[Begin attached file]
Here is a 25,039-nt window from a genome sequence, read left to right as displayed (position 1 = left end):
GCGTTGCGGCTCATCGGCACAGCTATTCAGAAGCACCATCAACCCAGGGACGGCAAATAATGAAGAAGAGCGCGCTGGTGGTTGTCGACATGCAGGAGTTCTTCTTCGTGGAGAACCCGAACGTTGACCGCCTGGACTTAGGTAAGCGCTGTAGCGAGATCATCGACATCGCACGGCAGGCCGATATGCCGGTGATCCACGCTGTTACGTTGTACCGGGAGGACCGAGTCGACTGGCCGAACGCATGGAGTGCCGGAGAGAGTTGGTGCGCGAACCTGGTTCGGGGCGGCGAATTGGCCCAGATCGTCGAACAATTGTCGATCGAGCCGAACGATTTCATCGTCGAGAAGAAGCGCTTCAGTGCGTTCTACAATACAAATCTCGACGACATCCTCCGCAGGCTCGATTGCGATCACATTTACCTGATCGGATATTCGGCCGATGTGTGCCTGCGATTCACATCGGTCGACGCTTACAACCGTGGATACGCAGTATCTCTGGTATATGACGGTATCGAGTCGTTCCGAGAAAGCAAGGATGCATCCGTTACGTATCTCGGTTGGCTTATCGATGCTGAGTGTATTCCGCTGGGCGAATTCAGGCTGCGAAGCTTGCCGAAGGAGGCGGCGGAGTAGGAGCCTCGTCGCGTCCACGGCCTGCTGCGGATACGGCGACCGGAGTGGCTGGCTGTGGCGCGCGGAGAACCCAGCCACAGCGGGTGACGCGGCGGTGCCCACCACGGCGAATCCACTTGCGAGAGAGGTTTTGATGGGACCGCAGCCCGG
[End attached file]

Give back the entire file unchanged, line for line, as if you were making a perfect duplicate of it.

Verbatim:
Here is a 25,039-nt window from a genome sequence, read left to right as displayed (position 1 = left end):
GCGTTGCGGCTCATCGGCACAGCTATTCAGAAGCACCATCAACCCAGGGACGGCAAATAATGAAGAAGAGCGCGCTGGTGGTTGTCGACATGCAGGAGTTCTTCTTCGTGGAGAACCCGAACGTTGACCGCCTGGACTTAGGTAAGCGCTGTAGCGAGATCATCGACATCGCACGGCAGGCCGATATGCCGGTGATCCACGCTGTTACGTTGTACCGGGAGGACCGAGTCGACTGGCCGAACGCATGGAGTGCCGGAGAGAGTTGGTGCGCGAACCTGGTTCGGGGCGGCGAATTGGCCCAGATCGTCGAACAATTGTCGATCGAGCCGAACGATTTCATCGTCGAGAAGAAGCGCTTCAGTGCGTTCTACAATACAAATCTCGACGACATCCTCCGCAGGCTCGATTGCGATCACATTTACCTGATCGGATATTCGGCCGATGTGTGCCTGCGATTCACATCGGTCGACGCTTACAACCGTGGATACGCAGTATCTCTGGTATATGACGGTATCGAGTCGTTCCGAGAAAGCAAGGATGCATCCGTTACGTATCTCGGTTGGCTTATCGATGCTGAGTGTATTCCGCTGGGCGAATTCAGGCTGCGAAGCTTGCCGAAGGAGGCGGCGGAGTAGGAGCCTCGTCGCGTCCACGGCCTGCTGCGGATACGGCGACCGGAGTGGCTGGCTGTGGCGCGCGGAGAACCCAGCCACAGCGGGTGACGCGGCGGTGCCCACCACGGCGAATCCACTTGCGAGAGAGGTTTTGATGGGACCGCAGCCCGG